Chetan Bhat - Lead Data Scientist @ Practo
Sonal Alva profile

Sonal Alva, Career Coach

16 Feb, 193 mins read

If you had a time machine to go back, what advice would you go give to your younger self?

In hindsight, there would always be a bunch of things we wish we did / approached differently, wouldn't there be? To me, two things stand out particularly and if I could go back I'd tell myself these:

  1. It is never too late; never too late to learn, never too late to switch, never too late to start on your own, never too late for anything. Most of what I am today and know of Data Science came from a decision I took when I was approaching 30 - an age considered too late by societal standards (especially Indian) to experiment. Though I'm glad I made that decision, I may have let gone of some others early on in my career because I thought it was too late.

  2. Outward projection matters. Outward projection doesn't mean portraying oneself to be someone he/she is not. It's the attempt to accurately represent oneself for the strengths and ideas one possesses. The world and workplace today is highly competitive and it is more important than ever to know and believe your true potential and more importantly, project that potential appropriately.

What is a favorite failure of your career until now? How did it help you set up for success later?

There have been several short bursts of failure certainly, but one prolonged one that comes to mind. It is not a particular instance, or example, or project related or a promotion related failure, but a failure to carry my profession in the most effective way that I could. During a significant portion of my early career years, I was the type of guy who just accepted status-quo at work. I never really put in enough thought into what kind of work I liked or what kind of career I wanted to build for myself. I just merely accepted everything that came my way, because hey, I was doing quite well anyway and getting all the promotions. I did not challenge the directions in which projects went, the direction in which my profession went, or demand for better work or better pay. Mostly I was subconsciously just staying in the comfort zone of doing nothing drastic or taking decisions that felt uncomfortable but necessary. This went on for a few years until one day the harsh truth really hit me hard - that I had no real skillsets to talk about (except putting pretty powerpoint presentations perhaps). This day of awakening had a real profound impact on me. I couldn't deal with the fact that I had spent all those days and nights toiling away at work but at the end, I had nothing to be really proud of. That's when I decided to change the direction of my career. I did some really deep, hard thinking about the kind of professional I wanted to become and be known for, and the type of expertise I wanted to develop. Ever since, I've made conscious decisions on my career and work. I've spearheaded projects and challenged everything that could be challenged.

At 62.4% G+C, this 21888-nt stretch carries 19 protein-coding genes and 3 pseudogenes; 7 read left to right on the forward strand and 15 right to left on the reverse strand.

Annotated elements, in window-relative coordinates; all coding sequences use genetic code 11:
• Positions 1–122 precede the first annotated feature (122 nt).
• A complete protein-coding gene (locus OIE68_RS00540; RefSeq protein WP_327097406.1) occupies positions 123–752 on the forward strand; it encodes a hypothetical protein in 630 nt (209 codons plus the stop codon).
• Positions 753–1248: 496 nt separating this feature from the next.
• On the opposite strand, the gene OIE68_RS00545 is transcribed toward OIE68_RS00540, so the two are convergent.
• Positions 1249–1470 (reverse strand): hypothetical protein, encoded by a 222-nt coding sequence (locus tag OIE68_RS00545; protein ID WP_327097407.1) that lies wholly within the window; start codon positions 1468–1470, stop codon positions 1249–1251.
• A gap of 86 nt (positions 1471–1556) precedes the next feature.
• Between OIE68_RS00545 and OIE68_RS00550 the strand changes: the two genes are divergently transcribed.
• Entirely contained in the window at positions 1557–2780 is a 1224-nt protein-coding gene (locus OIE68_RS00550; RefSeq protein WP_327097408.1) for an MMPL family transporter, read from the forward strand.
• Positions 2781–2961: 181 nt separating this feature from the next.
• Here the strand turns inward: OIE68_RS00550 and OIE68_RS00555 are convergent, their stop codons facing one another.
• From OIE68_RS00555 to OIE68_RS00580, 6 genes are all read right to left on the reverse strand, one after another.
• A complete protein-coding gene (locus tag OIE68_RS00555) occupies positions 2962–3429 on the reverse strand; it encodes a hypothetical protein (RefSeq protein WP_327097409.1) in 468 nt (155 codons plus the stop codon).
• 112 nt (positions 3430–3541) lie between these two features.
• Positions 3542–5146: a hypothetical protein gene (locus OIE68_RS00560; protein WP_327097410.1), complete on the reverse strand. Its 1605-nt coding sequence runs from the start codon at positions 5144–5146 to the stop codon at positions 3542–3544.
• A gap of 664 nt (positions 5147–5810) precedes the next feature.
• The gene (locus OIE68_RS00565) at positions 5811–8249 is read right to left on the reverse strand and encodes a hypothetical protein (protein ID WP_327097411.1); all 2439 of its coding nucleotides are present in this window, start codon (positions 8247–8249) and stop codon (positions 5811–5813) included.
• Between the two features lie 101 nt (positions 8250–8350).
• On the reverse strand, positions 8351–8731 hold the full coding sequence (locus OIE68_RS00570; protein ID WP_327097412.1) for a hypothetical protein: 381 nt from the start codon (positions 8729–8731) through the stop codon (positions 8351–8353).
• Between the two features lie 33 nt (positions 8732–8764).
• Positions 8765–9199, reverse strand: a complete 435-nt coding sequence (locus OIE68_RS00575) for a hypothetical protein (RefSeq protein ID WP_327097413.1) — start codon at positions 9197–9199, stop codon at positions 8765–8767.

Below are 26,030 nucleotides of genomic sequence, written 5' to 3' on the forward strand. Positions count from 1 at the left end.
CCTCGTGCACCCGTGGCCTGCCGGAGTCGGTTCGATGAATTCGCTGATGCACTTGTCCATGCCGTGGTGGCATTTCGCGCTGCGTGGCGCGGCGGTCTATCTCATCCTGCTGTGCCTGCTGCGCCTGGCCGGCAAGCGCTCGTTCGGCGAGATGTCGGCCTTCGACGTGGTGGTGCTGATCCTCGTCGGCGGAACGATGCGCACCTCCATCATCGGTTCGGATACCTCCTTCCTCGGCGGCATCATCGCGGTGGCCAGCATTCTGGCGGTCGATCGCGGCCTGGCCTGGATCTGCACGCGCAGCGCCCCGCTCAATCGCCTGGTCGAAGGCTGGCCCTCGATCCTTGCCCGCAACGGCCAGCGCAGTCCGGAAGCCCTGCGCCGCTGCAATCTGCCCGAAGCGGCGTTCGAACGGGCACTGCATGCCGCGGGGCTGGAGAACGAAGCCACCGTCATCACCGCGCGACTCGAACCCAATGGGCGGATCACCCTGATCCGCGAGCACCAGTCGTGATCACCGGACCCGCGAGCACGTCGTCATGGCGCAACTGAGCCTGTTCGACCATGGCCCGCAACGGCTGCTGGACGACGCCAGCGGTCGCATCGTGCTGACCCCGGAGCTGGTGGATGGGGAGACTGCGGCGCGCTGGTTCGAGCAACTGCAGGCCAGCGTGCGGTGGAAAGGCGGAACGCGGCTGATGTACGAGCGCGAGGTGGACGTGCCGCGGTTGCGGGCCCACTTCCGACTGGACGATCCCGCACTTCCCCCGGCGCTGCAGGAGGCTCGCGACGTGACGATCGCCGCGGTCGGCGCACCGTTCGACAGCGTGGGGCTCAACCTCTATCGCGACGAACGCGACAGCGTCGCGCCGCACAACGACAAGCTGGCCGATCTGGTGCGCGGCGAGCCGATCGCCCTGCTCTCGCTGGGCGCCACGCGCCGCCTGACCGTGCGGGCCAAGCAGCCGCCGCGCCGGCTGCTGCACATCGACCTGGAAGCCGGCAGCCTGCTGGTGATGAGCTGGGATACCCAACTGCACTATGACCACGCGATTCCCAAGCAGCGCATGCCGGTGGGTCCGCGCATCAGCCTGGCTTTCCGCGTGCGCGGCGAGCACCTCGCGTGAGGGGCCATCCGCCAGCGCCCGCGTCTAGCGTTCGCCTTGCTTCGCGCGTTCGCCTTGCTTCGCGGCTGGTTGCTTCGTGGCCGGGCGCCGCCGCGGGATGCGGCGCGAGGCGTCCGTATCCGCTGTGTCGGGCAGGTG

Most importantly, I hate status-quo now, which I think is a great attitude to have and I openly endorse it. This failure, and the subsequent realisation of it was truly essential for me to get a handle on how I wanted things to progress.

In the past few years, what has made you feel low/overwhelmed about your work? How did you overcome that feeling?

As with any career, ups and downs are natural. Perhaps not overwhelmed, but I have had my moments of feeling low, especially while growing and trying to contribute as a senior and later as a lead data scientist. Today, there has been profound improvement in the knowledge and understanding around what data science can bring to the table and how companies can transform themselves by being data-driven. Quite a few companies today are in a position to implement this knowledge and reap benefits from it. But this was not the case a couple of years ago - there was a lot of buzz for sure and the race to have the best data scientists was on, but good data architecture was seldom in place. Leadership found it hard to get the ball rolling on data science initiatives. In a debate between having a long term data science project kicked-off vs. some other sales or product sprint, the latter often took the cake. These were really frustrating times. Over the course of the next couple of years, I developed better leadership ability in terms of presenting more accurate value propositions from machine learning driven work, developed better prototypes to convince leaders, and in general, transform myself into an inspirational leader rather than be a data science project manager. Slowly but surely, Data Science work got better acceptance and we went on to create immense impact through quite a few projects.

If you had all the money, and time in the world; what would you be doing that you are not today?

I'd be building digital/data-driven products to uplift the not-so-fortunate sections of the society, do something with regard to spreading awareness about climate change, empower animal shelters to provide better care, nutrition, and a permanent home for animals. Technological innovation, internet, easily available data and scale of computing has made it possible for anyone sitting in any part of the world to create huge impact to how the world moves forward. Animals and lower rungs of the society barely receive any attention at all. Time to make a difference to those lives as well.